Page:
Blog Archives

Christmas in July Sale: Just in Time for a Highland Christmas by Dawn Marie Hamilton

frosted window sale

 

Not only is the Just in Time for a Highland Christmas e-book on sale for the rest of July, it is also now available at Apple and Kobo.

Snatch your copy today…

Kindle : Nook : Apple : Kobo

~Dawn Marie

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Happy Spring! And, a Sneak Peek: Just Wait For Me

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Happy Spring!

Spring has finally sprung in my neighborhood, and I’m crazy busy working on my next book. In the meantime, more birds are visiting our feeders and a bluebird couple has moved into the bluebird house on our fence. Watching them is a wonderful diversion during breaks.

Just Wait For Me

Coming Summer 2015

Since I’m working on JUST WAIT FOR ME, the third full-length novel in the Highland Gardens series, I thought I might share the opening lines (unedited) from the prologue…

9 September, 1513
Near the village of Branxton

The king is dead.

Anguish tore from her halfling soul with a fae scream that reverberated over the field of devastation like rolling thunder. Silence ensued. Men frozen in fear.

Caitrina dropped to her knees beside the redheaded warrior and ran gentle fingers along the bloodied curve of his handsome face. Damn Oonagh! Damn the fae queen! She’d refused to allow Caitrina to intervene in the politics of the mortals and prevent this tragedy.

Now, the king lay dead, fatally wounded by an arrow and a bill. Be damned the English and their nasty weapon—the bill, a staff mounted with hooked chopping blade and pointed projections. The Scots hadn’t stood a chance against the onslaught in this slippery, hilly terrain with their cumbersome pikes.

Heart broken, she cradled the man to her breast. Such greatness lost. Tears spilled unchecked onto his precious face. Too late. Even the magic tears of a Sithichean princess couldn’t revive the king.

“Caitrina! Let us be away from here.” The brùnaidh, the Maclachlan Clan brownie, fussed at her back. “We must remove Stephen from the field before the English learn he lives and plunge a bill into his chest.”

She ignored the wee man. How would the Scots forge forward without their beloved king—with only a bairn and the sister of the despised English monarch to guide them?

~Dawn Marie

Cover Reveal: Just in Time for a Highland Christmas

Just in Time for a Highland Christmas

A Highland Gardens Novella

Book #2.5

Just in Time for a Highland Christmas

Release Date: Late November

Can a determined brownie craft a perfect match in time for Christmas?

When the Chief of Clan MacLachlan travels to the stronghold of his feuding neighbors to fetch his betrothed, she is gone. A year later, she is still missing. Making life more vexing, a band of reivers are stealing clan cattle, leaving behind destruction. Archibald MacLachlan determines to capture them and administer harsh punishment.

Though once in love with the man, Isobell Lamont refuses to wed her clan’s enemy. After running away, she joins the band of reivers set on revenge.

Can Archibald forgive the raven-haired beauty? Will a journey through time bring them together for a Highland Christmas?

~Dawn Marie

Sometimes it’s nice to be normal

I love the paranormal. I love reading about it. I love writing about it. I even like contemplating it in my ordinary life, just for fun. But every now and then, it’s kind of nice to be normal. To live in the ordinary world.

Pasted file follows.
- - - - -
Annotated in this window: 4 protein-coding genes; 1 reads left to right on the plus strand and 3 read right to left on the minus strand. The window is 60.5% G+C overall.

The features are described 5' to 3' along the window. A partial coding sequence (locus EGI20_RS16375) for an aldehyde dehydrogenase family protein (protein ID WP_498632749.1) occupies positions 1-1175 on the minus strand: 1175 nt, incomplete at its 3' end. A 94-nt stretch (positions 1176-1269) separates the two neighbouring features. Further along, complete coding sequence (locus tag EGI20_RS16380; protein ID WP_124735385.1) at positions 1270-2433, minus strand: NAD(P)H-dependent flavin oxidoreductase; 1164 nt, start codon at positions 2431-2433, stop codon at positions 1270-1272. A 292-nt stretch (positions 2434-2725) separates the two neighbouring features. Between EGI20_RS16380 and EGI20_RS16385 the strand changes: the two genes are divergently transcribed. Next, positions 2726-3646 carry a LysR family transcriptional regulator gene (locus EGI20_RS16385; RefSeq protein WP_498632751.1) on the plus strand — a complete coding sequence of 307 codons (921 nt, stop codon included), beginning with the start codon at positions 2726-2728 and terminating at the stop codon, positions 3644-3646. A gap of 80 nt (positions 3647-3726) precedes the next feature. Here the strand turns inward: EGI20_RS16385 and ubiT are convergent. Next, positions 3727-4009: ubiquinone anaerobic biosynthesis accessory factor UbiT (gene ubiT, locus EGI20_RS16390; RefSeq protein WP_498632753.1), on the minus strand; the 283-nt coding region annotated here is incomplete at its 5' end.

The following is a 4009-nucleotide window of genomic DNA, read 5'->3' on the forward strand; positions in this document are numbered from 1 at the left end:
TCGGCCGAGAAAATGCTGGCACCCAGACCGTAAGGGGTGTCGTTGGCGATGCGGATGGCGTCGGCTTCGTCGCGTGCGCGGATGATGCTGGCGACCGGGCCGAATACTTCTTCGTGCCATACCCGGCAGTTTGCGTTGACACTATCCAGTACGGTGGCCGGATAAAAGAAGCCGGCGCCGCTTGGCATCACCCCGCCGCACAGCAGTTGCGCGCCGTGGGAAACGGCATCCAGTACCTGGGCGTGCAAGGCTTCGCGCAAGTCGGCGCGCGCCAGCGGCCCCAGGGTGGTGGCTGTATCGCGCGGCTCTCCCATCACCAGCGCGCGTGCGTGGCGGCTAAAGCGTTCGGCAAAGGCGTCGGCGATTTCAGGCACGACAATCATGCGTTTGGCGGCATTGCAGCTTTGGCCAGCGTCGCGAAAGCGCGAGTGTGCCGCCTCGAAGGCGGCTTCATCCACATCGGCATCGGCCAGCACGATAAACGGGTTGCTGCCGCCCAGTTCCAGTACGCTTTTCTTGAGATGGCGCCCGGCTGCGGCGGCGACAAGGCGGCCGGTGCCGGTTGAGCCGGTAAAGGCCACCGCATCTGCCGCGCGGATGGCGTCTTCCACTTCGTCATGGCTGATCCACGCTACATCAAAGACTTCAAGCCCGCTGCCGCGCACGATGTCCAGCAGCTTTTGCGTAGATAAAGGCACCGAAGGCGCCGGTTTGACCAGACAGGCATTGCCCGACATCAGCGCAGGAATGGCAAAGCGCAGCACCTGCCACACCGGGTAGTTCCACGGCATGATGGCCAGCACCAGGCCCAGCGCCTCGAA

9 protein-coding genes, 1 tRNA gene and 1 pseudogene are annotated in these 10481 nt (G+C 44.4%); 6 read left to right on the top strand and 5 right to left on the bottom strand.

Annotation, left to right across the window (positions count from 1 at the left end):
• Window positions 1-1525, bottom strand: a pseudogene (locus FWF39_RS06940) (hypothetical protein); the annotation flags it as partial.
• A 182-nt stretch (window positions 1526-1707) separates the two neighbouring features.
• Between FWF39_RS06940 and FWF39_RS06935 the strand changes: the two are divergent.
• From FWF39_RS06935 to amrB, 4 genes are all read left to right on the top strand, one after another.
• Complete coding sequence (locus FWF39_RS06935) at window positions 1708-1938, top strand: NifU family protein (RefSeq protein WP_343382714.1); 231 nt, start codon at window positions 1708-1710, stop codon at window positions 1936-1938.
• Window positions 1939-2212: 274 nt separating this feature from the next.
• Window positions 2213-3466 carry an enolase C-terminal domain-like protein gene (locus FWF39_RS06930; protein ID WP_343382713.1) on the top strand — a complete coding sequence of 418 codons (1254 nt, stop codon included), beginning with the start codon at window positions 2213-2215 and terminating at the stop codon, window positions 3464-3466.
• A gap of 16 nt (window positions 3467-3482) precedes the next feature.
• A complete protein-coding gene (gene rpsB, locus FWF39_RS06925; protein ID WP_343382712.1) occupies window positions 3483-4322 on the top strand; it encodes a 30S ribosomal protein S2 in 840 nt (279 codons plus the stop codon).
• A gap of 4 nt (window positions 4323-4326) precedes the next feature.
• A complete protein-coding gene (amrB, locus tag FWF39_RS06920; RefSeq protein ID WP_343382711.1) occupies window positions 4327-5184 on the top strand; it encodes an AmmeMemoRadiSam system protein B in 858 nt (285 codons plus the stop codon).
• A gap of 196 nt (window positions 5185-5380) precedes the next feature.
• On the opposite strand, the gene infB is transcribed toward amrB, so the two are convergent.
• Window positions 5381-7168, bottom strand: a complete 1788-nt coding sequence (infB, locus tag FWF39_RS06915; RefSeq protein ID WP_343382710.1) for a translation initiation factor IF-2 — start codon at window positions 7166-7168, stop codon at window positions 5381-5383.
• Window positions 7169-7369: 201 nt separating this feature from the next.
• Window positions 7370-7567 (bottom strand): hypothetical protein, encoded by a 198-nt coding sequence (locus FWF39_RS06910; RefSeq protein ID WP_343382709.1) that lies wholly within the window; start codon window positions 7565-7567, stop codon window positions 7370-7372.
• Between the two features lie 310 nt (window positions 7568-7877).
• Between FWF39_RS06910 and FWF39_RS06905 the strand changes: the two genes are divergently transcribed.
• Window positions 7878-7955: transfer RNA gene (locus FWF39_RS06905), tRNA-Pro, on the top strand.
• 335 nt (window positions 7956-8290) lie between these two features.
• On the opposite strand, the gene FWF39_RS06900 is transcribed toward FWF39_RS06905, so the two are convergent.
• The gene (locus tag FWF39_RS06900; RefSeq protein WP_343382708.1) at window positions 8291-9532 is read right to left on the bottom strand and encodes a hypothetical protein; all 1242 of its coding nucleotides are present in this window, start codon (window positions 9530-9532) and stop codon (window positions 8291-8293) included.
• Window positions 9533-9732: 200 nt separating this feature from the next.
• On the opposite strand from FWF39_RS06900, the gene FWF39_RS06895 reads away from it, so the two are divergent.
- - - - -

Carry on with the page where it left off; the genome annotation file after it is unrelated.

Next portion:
Oh, don’t get me wrong here, I don’t mean the ordinary, everyday modern world. That would just be too boring. Honestly, I don’t like reading New Merry6x8contemporary stories unless there’s a paranormal element in them. Waaay too boring. Sorry.

But historicals, now, they can be fun. The historical element adds that little bit of spice, just like the paranormal element does. It keeps things just a little off kilter.

I don’t mind admitting that I’ll read anything historical from nearly any time period—there was one set in ancient Rome that I just had a bit of difficulty suspending my disbelief. But other than that Medieval, Regency, Victorian, even ancient Mesopotamia would be just fine with me.

On the writing side, I’ve written both Medieval (The Children of Avalon series, but that’s fantasy as well, so does it count?) and Regency (the Merry Men Quartet is non-fantasy, my Storm series is Regency and fantasy). It takes a good deal of research to write these books because while you are creating a world in very much the same way you’re creating one in a paranormal book, it’s actually got to have some relation to how things actually happened and how people actually lived at the time.

And then, of course, with historicals you can add in all sorts of fun stuff that you can’t have in your ordinary contemporary novel—sword fights, knights in armor, people dying of diseases we’ve long-ago found the cure for (okay, that last one isn’t so much fun, but it is a great plot device). You’ve got people in interesting clothes, traveling in interesting ways (horseback, carriages of all descriptions or by those funny things at the end of your legs, yeah, walking!), doing interesting things like fighting wars we already know the outcome of.

And just like in fantasy novels, there’s always a little bit more—a mystery, a new culture to explore, or politics to negotiate. These plots add urgency to your basic historical plot as well as fun. So, just for fun and to do something a little different, you might want to pick up a historical novel. Naturally, I’ve got three you might try in my Merry Men Quartet. A Dandy in Disguise is a mystery, An Exotic Heir discovers a new culture (India during the Raj) and The Merry Marquis is a marriage of convenience story. Try ‘em, you might like’em.